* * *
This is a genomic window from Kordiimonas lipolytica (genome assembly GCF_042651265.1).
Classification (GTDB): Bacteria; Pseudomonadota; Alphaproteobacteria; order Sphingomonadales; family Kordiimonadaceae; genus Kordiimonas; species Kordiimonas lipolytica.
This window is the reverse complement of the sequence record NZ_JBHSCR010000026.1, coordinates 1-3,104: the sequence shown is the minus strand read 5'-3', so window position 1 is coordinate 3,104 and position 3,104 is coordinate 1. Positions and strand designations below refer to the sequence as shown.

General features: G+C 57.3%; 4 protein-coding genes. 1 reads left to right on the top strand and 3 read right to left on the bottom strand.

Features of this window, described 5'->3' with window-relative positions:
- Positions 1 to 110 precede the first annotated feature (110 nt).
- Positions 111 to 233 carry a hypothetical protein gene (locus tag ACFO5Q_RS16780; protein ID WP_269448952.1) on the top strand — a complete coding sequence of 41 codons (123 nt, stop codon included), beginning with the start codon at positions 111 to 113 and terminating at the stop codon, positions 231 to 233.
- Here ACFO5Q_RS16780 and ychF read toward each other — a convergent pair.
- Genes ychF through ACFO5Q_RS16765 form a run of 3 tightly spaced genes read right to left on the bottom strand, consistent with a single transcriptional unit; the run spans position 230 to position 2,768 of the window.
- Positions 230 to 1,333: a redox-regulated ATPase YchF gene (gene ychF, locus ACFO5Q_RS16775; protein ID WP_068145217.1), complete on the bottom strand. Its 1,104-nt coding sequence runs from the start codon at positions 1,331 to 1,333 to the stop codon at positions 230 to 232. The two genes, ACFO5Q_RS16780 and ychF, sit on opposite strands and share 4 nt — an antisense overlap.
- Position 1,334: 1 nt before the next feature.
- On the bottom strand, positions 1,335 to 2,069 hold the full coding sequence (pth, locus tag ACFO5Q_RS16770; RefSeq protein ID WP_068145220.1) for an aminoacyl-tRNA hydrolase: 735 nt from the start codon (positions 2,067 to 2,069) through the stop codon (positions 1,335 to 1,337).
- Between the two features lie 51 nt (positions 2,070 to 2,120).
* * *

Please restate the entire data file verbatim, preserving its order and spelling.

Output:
This is a genomic window from Kordiimonas lipolytica (genome assembly GCF_042651265.1).
Classification (GTDB): Bacteria; Pseudomonadota; Alphaproteobacteria; order Sphingomonadales; family Kordiimonadaceae; genus Kordiimonas; species Kordiimonas lipolytica.
This window is the reverse complement of the sequence record NZ_JBHSCR010000026.1, coordinates 1-3,104: the sequence shown is the minus strand read 5'-3', so window position 1 is coordinate 3,104 and position 3,104 is coordinate 1. Positions and strand designations below refer to the sequence as shown.

General features: G+C 57.3%; 4 protein-coding genes. 1 reads left to right on the top strand and 3 read right to left on the bottom strand.

Features of this window, described 5'->3' with window-relative positions:
- Positions 1 to 110 precede the first annotated feature (110 nt).
- Positions 111 to 233 carry a hypothetical protein gene (locus tag ACFO5Q_RS16780; protein ID WP_269448952.1) on the top strand — a complete coding sequence of 41 codons (123 nt, stop codon included), beginning with the start codon at positions 111 to 113 and terminating at the stop codon, positions 231 to 233.
- Here ACFO5Q_RS16780 and ychF read toward each other — a convergent pair.
- Genes ychF through ACFO5Q_RS16765 form a run of 3 tightly spaced genes read right to left on the bottom strand, consistent with a single transcriptional unit; the run spans position 230 to position 2,768 of the window.
- Positions 230 to 1,333: a redox-regulated ATPase YchF gene (gene ychF, locus ACFO5Q_RS16775; protein ID WP_068145217.1), complete on the bottom strand. Its 1,104-nt coding sequence runs from the start codon at positions 1,331 to 1,333 to the stop codon at positions 230 to 232. The two genes, ACFO5Q_RS16780 and ychF, sit on opposite strands and share 4 nt — an antisense overlap.
- Position 1,334: 1 nt before the next feature.
- On the bottom strand, positions 1,335 to 2,069 hold the full coding sequence (pth, locus tag ACFO5Q_RS16770; RefSeq protein ID WP_068145220.1) for an aminoacyl-tRNA hydrolase: 735 nt from the start codon (positions 2,067 to 2,069) through the stop codon (positions 1,335 to 1,337).
- Between the two features lie 51 nt (positions 2,070 to 2,120).